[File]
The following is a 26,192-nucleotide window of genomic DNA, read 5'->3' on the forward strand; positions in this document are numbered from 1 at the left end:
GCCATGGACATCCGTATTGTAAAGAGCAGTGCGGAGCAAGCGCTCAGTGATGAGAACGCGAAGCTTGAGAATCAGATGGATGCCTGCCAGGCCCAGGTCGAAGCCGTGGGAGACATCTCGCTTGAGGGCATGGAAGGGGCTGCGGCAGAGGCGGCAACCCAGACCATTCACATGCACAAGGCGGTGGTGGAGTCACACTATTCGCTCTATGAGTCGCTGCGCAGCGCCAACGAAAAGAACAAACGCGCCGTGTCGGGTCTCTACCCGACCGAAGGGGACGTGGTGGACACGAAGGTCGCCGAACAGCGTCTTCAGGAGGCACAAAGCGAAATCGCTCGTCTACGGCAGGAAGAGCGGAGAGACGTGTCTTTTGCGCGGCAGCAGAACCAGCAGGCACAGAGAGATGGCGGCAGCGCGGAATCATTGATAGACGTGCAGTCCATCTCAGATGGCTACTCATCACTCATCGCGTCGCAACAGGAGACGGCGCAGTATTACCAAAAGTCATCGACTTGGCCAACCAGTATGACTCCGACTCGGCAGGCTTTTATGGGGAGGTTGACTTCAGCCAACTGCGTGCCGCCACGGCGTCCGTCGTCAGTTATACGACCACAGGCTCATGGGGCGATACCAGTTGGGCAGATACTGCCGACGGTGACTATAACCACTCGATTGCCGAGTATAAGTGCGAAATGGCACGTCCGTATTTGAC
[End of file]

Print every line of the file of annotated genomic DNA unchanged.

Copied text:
The following is a 26,192-nucleotide window of genomic DNA, read 5'->3' on the forward strand; positions in this document are numbered from 1 at the left end:
GCCATGGACATCCGTATTGTAAAGAGCAGTGCGGAGCAAGCGCTCAGTGATGAGAACGCGAAGCTTGAGAATCAGATGGATGCCTGCCAGGCCCAGGTCGAAGCCGTGGGAGACATCTCGCTTGAGGGCATGGAAGGGGCTGCGGCAGAGGCGGCAACCCAGACCATTCACATGCACAAGGCGGTGGTGGAGTCACACTATTCGCTCTATGAGTCGCTGCGCAGCGCCAACGAAAAGAACAAACGCGCCGTGTCGGGTCTCTACCCGACCGAAGGGGACGTGGTGGACACGAAGGTCGCCGAACAGCGTCTTCAGGAGGCACAAAGCGAAATCGCTCGTCTACGGCAGGAAGAGCGGAGAGACGTGTCTTTTGCGCGGCAGCAGAACCAGCAGGCACAGAGAGATGGCGGCAGCGCGGAATCATTGATAGACGTGCAGTCCATCTCAGATGGCTACTCATCACTCATCGCGTCGCAACAGGAGACGGCGCAGTATTACCAAAAGTCATCGACTTGGCCAACCAGTATGACTCCGACTCGGCAGGCTTTTATGGGGAGGTTGACTTCAGCCAACTGCGTGCCGCCACGGCGTCCGTCGTCAGTTATACGACCACAGGCTCATGGGGCGATACCAGTTGGGCAGATACTGCCGACGGTGACTATAACCACTCGATTGCCGAGTATAAGTGCGAAATGGCACGTCCGTATTTGAC